Bitcoin Developer Refutes Dotplay Technology, Featured On CNBC Crypto Trader

Bitcoin Developer Refutes Dotplay Technology, Featured On CNBC Crypto Trader

CryptoGlobe Staff Writer
  • 23 Sep 2018
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  • 548 views
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  • In #ICO
  • Bitcoin developer and consultant Udi Wertheimer believes he has mathematically debunked claims made by Dotplay.co in September 17 episode of CNBC Crypto Trader
  • Dotplay.co is looking to raise $50 million in an ICO with little evidence that the technology actually works

Bitcoin developer Udi Wertheimer has taken a swipe at CNBC Crypto Trader and its host Ran Neuner for unwittingly promoting an ICO which is claiming the impossible on the September 17 episode of the show.

Wertheimer claimed that one of the featured crypto businesses in the episode, an Israeli startup called Dotplay is marketing fake technology and looking to use the nonexistent tech as a pretext to raise a large amount of money in a fraudulent ICO.

Dotplay’s Claims and CNBC Feature

Dotplay is an Israeli startup that claims to possess a file compression technology that can compress a two-minute video to a mere 472 bytes. Featured in the latest episode of CNBC Crypto Trader, Dotplay founder and CEO Shai Shitrit claims to be able to compress a 2-minute movie trailer into a data file so small, even a small text file is bigger.

Neuner also promoted the claim in a post on his Twitter account:

This week. See a compression technology that will make you believe Pied piper is real!See the new @SIRINLABS cell phone with a built in hard wallet and meet @orbs_network - the biggest project in Israel.

Ran Neuner - Twitter

In a detailed twitter thread Wertheimer appears to have comprehensively debunked Dotplay’s claims, referring to the Israeli startup as “a group of blockchain-based liars, raising $50m in an ICO”. Describing Dotplay’s extreme compression claim as “impossible”, he used the case study of a 140-character tweet converted into a compressed video file to illustrate why the claim is fundamentally unworkable from a mathematical point of view. In his view, Dotplay’s attempt at an ICO scam is very easy to detect and take apart, even without having much of a technical background in mathematics.

In his example, if a video is made of each character in a 140-character tweet showing just one character at a time for one second, the resulting video would be 140 seconds long, or 2 minutes and 20 seconds. Noting that Dotplay’s allegedly compressed video was 2:23 minutes, Wertheimer then explains that it is mathematically impossible to compress such a video into 472 bytes without reusing an already existing byte combination.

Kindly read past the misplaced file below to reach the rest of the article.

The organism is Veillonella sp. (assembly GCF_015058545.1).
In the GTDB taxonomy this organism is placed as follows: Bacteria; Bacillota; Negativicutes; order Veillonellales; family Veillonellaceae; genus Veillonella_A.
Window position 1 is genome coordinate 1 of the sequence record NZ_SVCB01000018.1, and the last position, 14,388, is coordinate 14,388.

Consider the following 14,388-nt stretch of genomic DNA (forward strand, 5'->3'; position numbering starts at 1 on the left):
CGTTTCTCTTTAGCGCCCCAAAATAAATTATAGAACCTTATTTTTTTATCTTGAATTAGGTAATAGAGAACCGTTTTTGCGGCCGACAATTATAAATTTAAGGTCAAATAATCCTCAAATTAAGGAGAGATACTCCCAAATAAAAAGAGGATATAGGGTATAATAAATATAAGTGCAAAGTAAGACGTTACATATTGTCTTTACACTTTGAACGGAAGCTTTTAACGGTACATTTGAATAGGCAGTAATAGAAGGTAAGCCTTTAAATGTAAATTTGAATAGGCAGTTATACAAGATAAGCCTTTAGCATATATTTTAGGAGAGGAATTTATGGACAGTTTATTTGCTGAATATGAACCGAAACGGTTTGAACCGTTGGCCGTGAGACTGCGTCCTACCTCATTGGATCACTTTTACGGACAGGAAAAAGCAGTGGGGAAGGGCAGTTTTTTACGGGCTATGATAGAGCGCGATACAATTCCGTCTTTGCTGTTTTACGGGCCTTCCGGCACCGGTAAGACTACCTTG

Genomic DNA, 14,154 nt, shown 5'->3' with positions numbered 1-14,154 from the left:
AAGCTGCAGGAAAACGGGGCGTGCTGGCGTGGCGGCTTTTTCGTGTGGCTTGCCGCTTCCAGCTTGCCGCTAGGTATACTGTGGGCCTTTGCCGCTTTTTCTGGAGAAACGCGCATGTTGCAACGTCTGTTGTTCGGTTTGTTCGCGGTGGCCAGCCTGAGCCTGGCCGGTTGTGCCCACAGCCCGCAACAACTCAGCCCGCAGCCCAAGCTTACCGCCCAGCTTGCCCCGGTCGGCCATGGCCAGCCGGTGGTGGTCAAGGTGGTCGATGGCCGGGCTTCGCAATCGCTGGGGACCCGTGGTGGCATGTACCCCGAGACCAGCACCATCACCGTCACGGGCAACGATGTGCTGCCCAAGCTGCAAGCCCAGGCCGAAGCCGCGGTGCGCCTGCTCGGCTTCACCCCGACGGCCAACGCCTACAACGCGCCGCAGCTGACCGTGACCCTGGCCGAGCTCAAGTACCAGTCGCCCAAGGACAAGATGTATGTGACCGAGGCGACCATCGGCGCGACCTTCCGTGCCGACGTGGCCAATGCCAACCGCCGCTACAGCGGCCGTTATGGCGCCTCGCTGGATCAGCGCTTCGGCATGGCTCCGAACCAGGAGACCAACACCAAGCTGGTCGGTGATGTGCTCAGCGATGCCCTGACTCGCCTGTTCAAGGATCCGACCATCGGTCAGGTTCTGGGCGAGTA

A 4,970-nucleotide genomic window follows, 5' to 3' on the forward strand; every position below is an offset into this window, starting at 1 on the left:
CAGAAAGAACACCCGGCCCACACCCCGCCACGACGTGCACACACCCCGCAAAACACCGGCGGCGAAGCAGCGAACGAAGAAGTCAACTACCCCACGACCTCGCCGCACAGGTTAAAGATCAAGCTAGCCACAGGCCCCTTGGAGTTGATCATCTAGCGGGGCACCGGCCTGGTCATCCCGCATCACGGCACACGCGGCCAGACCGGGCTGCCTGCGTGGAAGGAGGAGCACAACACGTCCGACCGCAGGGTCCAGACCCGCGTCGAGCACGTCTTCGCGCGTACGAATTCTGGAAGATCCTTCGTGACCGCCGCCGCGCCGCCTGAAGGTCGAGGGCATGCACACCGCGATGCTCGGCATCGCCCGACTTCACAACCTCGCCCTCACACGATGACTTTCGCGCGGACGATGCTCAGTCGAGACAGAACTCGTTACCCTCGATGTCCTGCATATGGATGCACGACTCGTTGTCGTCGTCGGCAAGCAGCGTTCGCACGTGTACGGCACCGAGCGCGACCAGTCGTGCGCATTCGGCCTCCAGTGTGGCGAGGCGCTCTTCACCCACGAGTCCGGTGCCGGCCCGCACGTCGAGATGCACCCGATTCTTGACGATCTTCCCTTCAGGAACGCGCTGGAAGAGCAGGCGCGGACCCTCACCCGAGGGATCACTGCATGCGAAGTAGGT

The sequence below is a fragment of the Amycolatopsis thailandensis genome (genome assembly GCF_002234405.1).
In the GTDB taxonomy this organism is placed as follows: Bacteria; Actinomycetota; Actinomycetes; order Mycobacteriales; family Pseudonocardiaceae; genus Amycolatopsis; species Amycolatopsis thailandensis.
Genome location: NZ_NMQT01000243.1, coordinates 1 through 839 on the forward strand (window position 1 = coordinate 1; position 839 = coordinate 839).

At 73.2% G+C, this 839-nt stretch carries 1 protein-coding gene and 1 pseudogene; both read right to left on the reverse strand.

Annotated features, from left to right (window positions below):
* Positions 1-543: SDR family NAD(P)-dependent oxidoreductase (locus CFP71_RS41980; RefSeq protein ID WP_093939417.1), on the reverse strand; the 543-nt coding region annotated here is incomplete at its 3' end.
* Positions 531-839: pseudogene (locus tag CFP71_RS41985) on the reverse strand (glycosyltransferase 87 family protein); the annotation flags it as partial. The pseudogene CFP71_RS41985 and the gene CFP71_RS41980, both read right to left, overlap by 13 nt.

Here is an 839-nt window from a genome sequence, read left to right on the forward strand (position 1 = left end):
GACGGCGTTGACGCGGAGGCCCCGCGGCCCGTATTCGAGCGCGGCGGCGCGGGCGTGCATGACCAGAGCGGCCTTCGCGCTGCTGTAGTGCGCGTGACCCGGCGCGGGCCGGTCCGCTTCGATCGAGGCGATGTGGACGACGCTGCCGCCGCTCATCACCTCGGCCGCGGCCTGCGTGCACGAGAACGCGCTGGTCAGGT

In essence, if Dotplay’s purported compression technology actually existed, it would distort any video into a mathematical conundrum, as there are simply not enough 472-byte permutations to cover all unique frames in a video file. Even worse he said, the video used for the demonstration was not a video of a 140-character tweet, but the movie trailer for The Incredibles 2, which only further underlines how fraudulent and impossible Dotplay’s compression claims are.

Concluding the thread he said:

So far the scam has nothing to do with blockchains, but... they also claim to use a blockchain for DRM (digital rights management). Which is ridiculous, but this thread is already too long. The scammers' website is dotplay(dot)co, and there's no info there. They're looking to raise $50 million USD in a token sale.

Udi Wertheimer

A visit to the Dotplay website appears to corroborate Wertheimer’s claim, with the homepage simply showing a “coming soon” banner. A number of reactions to the tweet thread and the CNBC Crypto Trader video have suggested that Dotplay may in fact be marketing a file shortcut system with an unclear segue into blockchain technology as a “file compression” system, while it is in fact nothing of the sort.

At press time, Neuner was yet to respond to Wertheimer’s thread. However, Cointelligence reportedly spoke to Neuner, where he stated that:

My role as a journalist is not to do tech due diligence but to ask the company questions, and let the viewers make a call and direct them to a place where they can read more.

Ran Neuner

On Yavin, CEO of Cointelligence, has publicly scrutinized his response stating:

How can anyone just allow the team of an ICO to make outrageous claims and not question or challenge them? Do you not care about investors’ well-being, or about the future of the crypto economy? At the very least, one would expect a journalist like Ran NeuNer to care about his own reputation, and that of CNBC Africa. A news show can lose the trust of its viewers by appearing to tacitly endorse such an ICO scam by featuring it on their show without questioning the legitimacy of their impossible claims.

On Yavin in CEO Cointelligence